A biogeographic analysis and review of the far eastern Pacific coral reef region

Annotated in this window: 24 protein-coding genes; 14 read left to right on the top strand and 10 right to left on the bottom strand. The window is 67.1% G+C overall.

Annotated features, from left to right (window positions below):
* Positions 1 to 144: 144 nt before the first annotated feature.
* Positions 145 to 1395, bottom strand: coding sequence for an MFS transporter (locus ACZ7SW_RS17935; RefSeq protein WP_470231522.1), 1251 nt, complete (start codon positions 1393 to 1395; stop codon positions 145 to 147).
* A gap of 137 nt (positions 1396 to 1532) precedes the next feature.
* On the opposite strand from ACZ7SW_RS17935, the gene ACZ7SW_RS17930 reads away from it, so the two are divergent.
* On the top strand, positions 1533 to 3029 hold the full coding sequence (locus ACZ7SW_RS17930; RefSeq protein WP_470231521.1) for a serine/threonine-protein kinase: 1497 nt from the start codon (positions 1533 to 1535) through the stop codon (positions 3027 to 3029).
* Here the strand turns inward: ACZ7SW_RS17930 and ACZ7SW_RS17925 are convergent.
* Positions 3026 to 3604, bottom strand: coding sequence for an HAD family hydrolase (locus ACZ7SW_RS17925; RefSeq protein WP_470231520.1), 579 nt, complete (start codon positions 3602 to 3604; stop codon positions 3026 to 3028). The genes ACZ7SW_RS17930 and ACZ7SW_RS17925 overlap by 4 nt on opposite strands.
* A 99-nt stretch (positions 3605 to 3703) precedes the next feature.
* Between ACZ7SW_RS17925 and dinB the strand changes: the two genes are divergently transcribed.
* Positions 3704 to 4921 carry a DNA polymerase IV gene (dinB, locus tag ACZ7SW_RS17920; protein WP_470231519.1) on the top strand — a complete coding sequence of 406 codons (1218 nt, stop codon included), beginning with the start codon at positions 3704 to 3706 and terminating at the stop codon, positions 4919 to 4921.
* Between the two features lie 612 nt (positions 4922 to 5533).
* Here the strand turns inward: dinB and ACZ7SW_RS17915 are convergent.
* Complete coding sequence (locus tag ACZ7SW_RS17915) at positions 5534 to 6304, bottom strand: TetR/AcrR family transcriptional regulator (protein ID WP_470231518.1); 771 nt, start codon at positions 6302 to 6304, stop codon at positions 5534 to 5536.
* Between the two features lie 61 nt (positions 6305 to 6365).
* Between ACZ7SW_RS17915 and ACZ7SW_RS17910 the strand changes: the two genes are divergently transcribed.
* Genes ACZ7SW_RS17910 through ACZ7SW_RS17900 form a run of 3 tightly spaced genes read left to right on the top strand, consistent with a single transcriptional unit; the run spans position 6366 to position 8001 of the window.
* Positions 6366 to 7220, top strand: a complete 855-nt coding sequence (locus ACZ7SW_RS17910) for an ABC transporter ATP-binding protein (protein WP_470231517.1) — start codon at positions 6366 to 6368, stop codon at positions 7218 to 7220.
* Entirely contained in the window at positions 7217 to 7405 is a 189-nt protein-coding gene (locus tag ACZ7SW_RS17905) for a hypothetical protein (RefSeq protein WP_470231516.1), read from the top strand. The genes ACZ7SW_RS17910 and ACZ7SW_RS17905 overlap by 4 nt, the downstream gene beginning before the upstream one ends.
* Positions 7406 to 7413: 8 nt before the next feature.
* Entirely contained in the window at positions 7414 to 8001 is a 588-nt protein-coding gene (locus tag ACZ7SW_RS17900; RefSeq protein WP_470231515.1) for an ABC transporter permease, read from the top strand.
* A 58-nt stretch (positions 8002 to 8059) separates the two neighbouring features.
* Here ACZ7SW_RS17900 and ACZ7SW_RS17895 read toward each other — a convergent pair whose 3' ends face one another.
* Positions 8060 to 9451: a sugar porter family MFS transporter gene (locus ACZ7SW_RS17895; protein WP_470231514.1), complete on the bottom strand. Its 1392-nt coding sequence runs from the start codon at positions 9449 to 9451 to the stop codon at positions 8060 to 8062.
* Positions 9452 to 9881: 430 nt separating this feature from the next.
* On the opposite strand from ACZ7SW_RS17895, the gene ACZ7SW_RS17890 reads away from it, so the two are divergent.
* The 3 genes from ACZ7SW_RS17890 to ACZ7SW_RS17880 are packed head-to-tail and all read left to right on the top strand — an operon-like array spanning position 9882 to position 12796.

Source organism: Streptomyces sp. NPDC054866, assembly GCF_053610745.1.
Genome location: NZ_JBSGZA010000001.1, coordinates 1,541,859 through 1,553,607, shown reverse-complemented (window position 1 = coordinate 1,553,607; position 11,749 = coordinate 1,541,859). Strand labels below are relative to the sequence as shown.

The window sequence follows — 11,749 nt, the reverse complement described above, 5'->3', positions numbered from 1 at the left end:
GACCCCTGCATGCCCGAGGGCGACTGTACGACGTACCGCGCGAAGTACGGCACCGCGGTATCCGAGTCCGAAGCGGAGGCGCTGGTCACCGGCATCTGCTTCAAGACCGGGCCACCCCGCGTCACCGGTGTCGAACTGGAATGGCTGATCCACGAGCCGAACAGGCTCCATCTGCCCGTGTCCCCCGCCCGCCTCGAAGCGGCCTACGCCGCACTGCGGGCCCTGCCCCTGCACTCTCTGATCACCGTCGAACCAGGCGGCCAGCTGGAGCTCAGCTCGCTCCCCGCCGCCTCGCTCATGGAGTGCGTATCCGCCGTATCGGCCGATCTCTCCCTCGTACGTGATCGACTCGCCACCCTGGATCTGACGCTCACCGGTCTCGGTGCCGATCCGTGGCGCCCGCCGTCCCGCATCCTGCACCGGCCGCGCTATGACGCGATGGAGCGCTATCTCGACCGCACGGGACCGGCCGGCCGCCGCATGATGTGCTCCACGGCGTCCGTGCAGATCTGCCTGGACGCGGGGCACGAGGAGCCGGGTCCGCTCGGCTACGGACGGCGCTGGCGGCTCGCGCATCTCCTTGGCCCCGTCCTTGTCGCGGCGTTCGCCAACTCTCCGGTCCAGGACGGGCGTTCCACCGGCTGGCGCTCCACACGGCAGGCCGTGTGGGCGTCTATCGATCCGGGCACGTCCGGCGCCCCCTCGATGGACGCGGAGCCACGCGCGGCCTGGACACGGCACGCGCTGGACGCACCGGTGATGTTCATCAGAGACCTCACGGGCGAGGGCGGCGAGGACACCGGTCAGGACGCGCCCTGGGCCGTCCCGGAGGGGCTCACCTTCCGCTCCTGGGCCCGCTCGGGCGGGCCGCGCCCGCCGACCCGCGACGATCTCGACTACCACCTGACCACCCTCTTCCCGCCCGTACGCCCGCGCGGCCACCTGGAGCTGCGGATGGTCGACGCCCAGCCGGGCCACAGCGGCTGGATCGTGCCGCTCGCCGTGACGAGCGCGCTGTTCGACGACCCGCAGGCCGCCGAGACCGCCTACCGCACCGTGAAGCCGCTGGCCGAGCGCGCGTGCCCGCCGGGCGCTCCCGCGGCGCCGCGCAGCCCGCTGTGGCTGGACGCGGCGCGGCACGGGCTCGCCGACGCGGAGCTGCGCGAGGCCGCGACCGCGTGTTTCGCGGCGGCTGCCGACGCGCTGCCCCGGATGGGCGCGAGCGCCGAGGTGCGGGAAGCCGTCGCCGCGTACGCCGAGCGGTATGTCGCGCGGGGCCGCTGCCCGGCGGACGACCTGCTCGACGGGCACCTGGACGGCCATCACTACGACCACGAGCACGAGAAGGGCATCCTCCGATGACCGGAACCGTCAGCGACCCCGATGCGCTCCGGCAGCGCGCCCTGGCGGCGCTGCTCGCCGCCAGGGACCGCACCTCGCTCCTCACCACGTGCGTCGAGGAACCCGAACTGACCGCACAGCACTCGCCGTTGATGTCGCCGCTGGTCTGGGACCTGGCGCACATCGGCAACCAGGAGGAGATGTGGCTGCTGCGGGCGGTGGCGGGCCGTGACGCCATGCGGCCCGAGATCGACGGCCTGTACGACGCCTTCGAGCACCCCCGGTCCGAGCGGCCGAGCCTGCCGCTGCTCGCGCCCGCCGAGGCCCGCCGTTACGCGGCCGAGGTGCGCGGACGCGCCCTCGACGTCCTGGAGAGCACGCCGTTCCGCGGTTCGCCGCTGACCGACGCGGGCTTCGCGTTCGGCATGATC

New information on the presence and relative abundances of 41 reef-building (zooxanthellate) coral species at 11 eastern Pacific and 3 central Pacific localities is examined in a biogeographic analysis and review of the eastern Pacific coral reef region. The composition and origin of the coral fauna and other reef-associated taxa are assessed in the context of dispersal and vicariance hypotheses. A minimum variance cluster analysis using coral species presence–absence classification data at the 14 localities revealed three eastern Pacific reef-coral provinces: (1) equatorial– mainland Ecuador to Costa Rica, including the Galápagos and Cocos Islands; (2) northern– mainland México and the Revillagigedo Islands; (3) island group– eastern Pacific Malpelo Island and Clipperton Atoll, and central Pacific Hawaiian, Johnston and Fanning Islands. Coral species richness is relatively high in the equatorial (17–26 species per locality) and northern (18–24 species) provinces, and low at two small offshore island localities (7–10 species). A high proportion (36.6%, 15 species) of eastern Pacific coral species occurs at only one or two localities; of these, three disappeared following the 1982–83 ENSO event, three occur as death assemblages at several localities, and five are endangered with known populations of ten or fewer colonies. Principal component analysis using ordinal relative density data for the 41 species at the 14 localities indicated three main species groupings, i.e., those with high, mid, and narrow spatial distributions. These groupings correlated with species population-dynamic characteristics. These results were compared with data for riverine discharges, ocean circulation patterns, shoreline habitat characteristics, and regional sea surface temperature data to help clarify the analyses as these measures of environmental variability affect coral community composition. Local richness was highest at localities with the highest environmental variability. Recent information regarding the strong affinity between eastern and central Pacific coral faunas, abundance of teleplanic larvae in oceanic currents, high genetic similarity of numerous reef-associated species, and appearances of numerous Indo-west Pacific species in the east Pacific following ENSO activity, suggest the bridging of the east Pacific filter bridge (formerly east Pacific barrier).
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